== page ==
Nothing good comes after the third date.
See, date three is the crucial point when things get real, which is exactly why I bounce out the door, twiddling my fingers at whatever poor boy I’ve left behind. Because if I stick around, one of three things will happen: he’ll profess his undying love, he gets weird and stalky, or I’ll go crazy. Like, Sid and Nancy crazy. Like, chase-him-through-the-streets-begging-him-to-love-me crazy.
Seriously, it’s better for everyone this way.
So when I meet Bodie, I figure it’ll be the same as it ever was. It doesn’t matter that he doesn’t put a single string on me. Doesn’t matter that he’s funny and smart and jacked and can play my body like a grand piano. Because even though I’m built for love, love has only carved me up like a Christmas ham.
Resistance is something I can only hang on to for so long, and he has persistence in spades. But my heart isn’t as safe as I want to believe, and neither is his. And the second I ignore my cardinal rule is the second I stand to lose him forever.
They always say that love is sweeter the second time around. And I think that’s what happened with Staci Hart. My introduction with her
from [A Thousand Letters nailsbooksandcoffee.blogspot.com/2017/02/book-review-thousand-letters-staci-hart.html?m=1 ] was just an okay one. On hindsight, it is a good thing that I’m not one to turn back after just the first book.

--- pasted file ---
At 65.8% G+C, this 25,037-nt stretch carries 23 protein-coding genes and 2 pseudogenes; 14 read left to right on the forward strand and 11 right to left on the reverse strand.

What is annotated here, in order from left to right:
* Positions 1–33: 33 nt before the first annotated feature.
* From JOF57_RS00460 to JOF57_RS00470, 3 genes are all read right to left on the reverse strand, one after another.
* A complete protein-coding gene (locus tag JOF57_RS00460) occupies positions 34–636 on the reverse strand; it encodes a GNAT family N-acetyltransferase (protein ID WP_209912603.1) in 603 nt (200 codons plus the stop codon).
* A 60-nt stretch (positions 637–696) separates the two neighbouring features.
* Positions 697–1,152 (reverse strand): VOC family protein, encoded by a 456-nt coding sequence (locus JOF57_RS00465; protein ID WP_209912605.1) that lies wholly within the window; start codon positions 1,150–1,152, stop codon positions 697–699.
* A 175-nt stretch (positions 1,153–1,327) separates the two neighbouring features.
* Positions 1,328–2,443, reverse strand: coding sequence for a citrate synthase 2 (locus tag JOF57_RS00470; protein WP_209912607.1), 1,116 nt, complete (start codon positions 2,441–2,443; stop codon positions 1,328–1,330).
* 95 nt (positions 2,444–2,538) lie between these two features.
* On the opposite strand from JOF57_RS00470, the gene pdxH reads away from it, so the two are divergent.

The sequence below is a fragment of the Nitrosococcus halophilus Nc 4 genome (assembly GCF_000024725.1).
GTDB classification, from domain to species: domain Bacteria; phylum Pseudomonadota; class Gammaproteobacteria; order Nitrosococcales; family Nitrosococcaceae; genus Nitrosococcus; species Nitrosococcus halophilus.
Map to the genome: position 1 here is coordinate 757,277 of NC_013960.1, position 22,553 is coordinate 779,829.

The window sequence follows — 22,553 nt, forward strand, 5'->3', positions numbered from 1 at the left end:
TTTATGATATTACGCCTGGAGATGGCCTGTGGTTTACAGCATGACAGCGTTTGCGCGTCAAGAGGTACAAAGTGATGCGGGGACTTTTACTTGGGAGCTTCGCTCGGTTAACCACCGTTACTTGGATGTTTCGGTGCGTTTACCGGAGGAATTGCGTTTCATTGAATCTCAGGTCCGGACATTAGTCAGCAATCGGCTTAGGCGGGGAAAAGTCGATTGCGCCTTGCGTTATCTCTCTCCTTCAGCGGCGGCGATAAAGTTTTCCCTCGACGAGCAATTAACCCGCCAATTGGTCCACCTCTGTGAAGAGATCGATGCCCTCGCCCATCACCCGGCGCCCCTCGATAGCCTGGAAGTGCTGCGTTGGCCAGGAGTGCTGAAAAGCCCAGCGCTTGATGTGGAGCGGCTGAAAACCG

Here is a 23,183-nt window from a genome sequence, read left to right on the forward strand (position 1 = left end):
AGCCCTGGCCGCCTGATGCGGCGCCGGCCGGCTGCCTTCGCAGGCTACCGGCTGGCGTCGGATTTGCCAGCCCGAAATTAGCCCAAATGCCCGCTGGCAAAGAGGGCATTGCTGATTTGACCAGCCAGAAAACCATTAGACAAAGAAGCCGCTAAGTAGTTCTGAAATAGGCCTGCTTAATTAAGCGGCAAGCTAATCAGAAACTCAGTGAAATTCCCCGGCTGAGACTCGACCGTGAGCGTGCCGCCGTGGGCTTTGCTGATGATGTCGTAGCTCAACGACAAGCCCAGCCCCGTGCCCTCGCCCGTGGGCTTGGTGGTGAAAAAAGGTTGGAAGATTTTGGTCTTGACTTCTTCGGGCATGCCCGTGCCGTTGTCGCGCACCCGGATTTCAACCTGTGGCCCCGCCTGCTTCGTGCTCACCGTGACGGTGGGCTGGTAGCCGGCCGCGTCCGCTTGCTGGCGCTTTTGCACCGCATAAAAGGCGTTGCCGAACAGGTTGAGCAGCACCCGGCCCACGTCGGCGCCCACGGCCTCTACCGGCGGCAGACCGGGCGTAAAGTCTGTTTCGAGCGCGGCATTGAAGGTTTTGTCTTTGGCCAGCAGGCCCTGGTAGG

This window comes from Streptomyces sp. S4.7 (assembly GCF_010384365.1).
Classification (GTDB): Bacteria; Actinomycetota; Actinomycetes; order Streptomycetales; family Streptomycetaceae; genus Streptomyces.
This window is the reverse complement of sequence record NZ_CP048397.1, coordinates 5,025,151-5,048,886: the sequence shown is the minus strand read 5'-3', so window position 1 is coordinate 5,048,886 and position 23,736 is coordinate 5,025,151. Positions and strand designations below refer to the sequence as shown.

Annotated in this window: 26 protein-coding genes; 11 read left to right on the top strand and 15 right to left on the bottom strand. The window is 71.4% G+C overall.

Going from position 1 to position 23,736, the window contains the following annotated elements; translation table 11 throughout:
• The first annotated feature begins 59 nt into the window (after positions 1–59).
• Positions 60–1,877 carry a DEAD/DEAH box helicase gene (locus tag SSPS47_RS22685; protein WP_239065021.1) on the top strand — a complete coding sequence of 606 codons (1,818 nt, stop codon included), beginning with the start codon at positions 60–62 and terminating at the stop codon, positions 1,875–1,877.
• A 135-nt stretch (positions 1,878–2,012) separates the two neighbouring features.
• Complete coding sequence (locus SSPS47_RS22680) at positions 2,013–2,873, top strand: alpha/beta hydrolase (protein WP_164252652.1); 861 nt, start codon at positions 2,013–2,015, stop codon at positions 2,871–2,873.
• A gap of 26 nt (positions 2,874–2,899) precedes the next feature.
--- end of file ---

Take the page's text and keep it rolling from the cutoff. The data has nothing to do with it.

I’m so glad I did, or I may not have read this otherwise.
Although the story was a typical cliché as a whole, at least for me, it was written in a way that it is still interesting and makes you
want to know what happens next. I think Staci Hart really writes with a lot of narration and “self-conversations”. For some reasons, it was
okay for this story. The details were elaborate and I did not see loopholes in it. One downfall that I didn’t like was the bed scenes. The first few scenes were okay, but it became a little draggy for me later on. I just hoped that those parts were not as significant in the plot, because I kind of just skim through them. Having said that, the story was still quite enjoyable. Considering that there were, I think,
three or four scenes that I skipped, I was still able to savor and adore the entirety of the story.
The characters were typical. Not so grand but not subtle as well. I liked that they are closer to reality than fiction. They were honest
and expose truth of their personalities. At least their reactions on what life (or the author for that matter) throws at them were as true
as it can be. Another plus point is that Bodie is a math geek. Who wouldn’t want hot, humorous, Math geek? Definitely not me.
I’d give this a 4.5 stars. I haven’t cried and felt so much pain in a light read for some time now, and Bad Penny definitely did that to me.